PARIS — European missile-maker MBDA is poised to conduct firings of its Brimstone 2 missile from a Boeing AH-64E Apache as part of an effort to persuade the British Army to adopt the weapon on a new helicopter fleet it is planning to purchase.

A firing demonstration of the Brimstone 2 onboard the latest version of the Apache is linked to a contract signed last September by MBDA's UK arm and the Ministry of Defence (MoD) to look at the feasibility of integrating the weapon onboard the latest "E" standard Apache the British are looking at buying to replace their AH1 version of the helicopter.

A spokesperson for the MoD confirmed the test firings are scheduled for this month.

"During June, MBDA is being funded by MoD to carry out risk reduction/proof of concept firings of Brimstone off an AH64E using the Modernized Target Acquisition Designation Sight and fire-control radar. These firings support MBDA's proposed missile solution for the UK buy of AH64E — Future Attack Helicopter Weapon (FAHW) — an enhanced Brimstone specifically designed to meet the British Army's attack helicopter needs," the spokesperson said.

The British Army Air Corps currently deploys Lockheed Martin's Hellfire missile on the 49 AH1s it currently operates. Hellfire is likely to be around until about 2040 but Lockheed Martin is under contract with the US Department of Defense to develop the Joint Air-to-Ground Missile (JAGM) to replace Hellfire first on US Army Apaches and Black Hawks.

Initial operating capability of JAGM is expected at the end of the decade.

It's not known whether the British have had any discussions with the United States about possible use of JAGM.

The existence of the yearlong British contract was first revealed by MBDA UK boss Dave Armstrong during a briefing with reporters in March.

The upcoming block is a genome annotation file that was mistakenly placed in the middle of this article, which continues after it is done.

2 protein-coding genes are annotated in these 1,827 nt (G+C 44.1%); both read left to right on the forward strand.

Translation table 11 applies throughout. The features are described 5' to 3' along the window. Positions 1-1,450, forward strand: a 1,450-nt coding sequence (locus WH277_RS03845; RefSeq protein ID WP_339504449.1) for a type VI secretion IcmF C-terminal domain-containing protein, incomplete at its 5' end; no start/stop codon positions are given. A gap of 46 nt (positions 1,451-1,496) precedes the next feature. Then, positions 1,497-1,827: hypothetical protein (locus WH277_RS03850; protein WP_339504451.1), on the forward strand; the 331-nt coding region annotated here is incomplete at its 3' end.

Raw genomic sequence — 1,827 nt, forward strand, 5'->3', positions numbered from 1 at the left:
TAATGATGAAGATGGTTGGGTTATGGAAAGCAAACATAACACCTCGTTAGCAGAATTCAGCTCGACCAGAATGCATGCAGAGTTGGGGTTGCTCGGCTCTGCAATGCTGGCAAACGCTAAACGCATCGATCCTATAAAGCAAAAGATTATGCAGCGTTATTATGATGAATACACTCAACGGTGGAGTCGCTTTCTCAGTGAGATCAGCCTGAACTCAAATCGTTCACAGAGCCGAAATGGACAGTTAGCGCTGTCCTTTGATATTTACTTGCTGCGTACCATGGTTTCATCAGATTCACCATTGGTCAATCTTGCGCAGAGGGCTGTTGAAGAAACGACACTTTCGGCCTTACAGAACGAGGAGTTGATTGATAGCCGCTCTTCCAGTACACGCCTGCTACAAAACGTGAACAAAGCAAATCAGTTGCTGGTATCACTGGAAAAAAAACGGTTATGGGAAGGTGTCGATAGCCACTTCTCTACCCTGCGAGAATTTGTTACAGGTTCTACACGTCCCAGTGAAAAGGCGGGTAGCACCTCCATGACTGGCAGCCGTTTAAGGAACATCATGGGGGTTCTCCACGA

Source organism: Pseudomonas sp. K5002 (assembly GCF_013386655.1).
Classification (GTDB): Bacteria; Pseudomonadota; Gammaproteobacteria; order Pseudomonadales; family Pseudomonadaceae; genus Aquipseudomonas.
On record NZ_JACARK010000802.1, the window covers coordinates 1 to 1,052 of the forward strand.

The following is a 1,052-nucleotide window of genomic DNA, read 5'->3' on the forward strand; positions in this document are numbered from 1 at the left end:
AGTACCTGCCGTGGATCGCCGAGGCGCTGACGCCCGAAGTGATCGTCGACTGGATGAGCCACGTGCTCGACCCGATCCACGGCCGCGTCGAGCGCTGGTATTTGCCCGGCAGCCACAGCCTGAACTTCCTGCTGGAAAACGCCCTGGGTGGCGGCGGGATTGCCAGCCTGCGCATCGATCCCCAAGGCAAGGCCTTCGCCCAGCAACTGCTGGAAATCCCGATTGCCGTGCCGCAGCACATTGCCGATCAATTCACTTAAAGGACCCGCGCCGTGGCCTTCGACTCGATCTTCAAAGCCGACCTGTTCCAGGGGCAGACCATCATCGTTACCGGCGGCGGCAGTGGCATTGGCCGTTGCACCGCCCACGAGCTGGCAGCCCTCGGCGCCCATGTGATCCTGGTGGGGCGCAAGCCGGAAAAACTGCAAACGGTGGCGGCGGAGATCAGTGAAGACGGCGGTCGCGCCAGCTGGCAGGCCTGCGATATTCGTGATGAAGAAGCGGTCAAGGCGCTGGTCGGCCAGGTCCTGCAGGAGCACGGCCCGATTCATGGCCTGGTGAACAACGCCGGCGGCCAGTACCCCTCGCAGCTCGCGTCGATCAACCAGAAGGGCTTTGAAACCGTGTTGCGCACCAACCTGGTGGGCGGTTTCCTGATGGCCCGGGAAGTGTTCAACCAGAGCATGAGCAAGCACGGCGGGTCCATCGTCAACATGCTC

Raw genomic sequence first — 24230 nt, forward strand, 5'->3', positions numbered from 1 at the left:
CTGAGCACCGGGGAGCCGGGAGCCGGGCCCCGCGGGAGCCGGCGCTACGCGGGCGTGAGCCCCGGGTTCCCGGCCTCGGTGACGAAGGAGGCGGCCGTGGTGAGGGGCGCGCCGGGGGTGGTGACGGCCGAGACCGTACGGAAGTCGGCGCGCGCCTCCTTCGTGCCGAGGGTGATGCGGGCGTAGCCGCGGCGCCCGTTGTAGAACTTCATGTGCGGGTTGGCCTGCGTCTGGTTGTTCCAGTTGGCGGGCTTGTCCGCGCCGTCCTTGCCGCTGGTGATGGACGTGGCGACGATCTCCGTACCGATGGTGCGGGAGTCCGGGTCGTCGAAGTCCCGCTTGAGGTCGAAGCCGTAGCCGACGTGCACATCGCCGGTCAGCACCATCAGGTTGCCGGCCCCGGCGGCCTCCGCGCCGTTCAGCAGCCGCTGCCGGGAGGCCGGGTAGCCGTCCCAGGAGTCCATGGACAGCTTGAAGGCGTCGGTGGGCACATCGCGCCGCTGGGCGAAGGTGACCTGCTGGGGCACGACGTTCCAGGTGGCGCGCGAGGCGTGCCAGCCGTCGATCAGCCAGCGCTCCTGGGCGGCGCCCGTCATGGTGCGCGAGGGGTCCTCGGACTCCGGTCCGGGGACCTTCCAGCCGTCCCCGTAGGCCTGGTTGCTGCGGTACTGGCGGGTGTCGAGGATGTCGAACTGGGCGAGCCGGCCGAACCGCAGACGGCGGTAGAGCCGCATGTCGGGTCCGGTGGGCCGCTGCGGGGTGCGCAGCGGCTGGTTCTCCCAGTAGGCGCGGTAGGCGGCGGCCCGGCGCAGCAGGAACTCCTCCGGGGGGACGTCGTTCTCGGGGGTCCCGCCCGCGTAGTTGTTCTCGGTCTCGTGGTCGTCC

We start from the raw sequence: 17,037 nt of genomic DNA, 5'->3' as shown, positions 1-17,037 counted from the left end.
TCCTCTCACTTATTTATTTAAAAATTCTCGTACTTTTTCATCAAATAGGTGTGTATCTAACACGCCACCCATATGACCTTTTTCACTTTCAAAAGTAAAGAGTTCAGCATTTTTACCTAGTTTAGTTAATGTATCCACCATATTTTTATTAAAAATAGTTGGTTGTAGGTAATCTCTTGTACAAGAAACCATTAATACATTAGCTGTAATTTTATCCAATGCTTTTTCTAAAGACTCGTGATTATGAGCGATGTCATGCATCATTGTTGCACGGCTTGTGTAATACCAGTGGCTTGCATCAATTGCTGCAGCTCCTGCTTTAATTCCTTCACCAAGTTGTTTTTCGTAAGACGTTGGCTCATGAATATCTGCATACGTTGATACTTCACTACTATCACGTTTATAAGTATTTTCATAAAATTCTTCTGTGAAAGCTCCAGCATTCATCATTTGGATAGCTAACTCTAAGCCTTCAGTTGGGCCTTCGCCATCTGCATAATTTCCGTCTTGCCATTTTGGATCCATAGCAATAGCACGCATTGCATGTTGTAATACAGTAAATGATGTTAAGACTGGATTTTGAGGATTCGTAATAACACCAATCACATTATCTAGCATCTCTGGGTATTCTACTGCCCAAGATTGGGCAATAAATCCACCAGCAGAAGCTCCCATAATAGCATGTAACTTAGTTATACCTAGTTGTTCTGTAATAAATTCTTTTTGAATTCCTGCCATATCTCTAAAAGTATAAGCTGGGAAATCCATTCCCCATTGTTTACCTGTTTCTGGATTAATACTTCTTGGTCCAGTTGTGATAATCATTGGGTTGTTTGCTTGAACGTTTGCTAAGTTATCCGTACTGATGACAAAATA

Brimstone is already operational on Royal Air Force Tornado strike jets and work is also underway on integrating the high-precision strike weapon on Typhoon combat aircraft.

As yet, though, the weapon has not found its way onto an operational rotorcraft, although earlier this year Britain announced during a summit meeting between the two countries' leaders that France would consider acquiring the missile for it's Tiger attack helicopter fleet.

An announcement on whether the British will buy the AH-64D under a foreign military sales (FMS) deal or have local helicopter-builder Leonardo-Finmeccanica rebuild existing AH1s to the "E" standard is likely in the period just before or during the Farnborough show.

British Sunday newspapers reported last month the government was poised to award the deal to Boeing via an FMS deal without any likely offset for UK industry.

Leonardo has already warned of unspecified consequences for its UK helicopter operations if there is such a deal, and there is rising concern in some parts of the British defense sector regarding the portion of equipment spending currently earmarked for FMS deals with little or no offset requirement on the part of the US companies involved.

Jen Judson contributed to this story.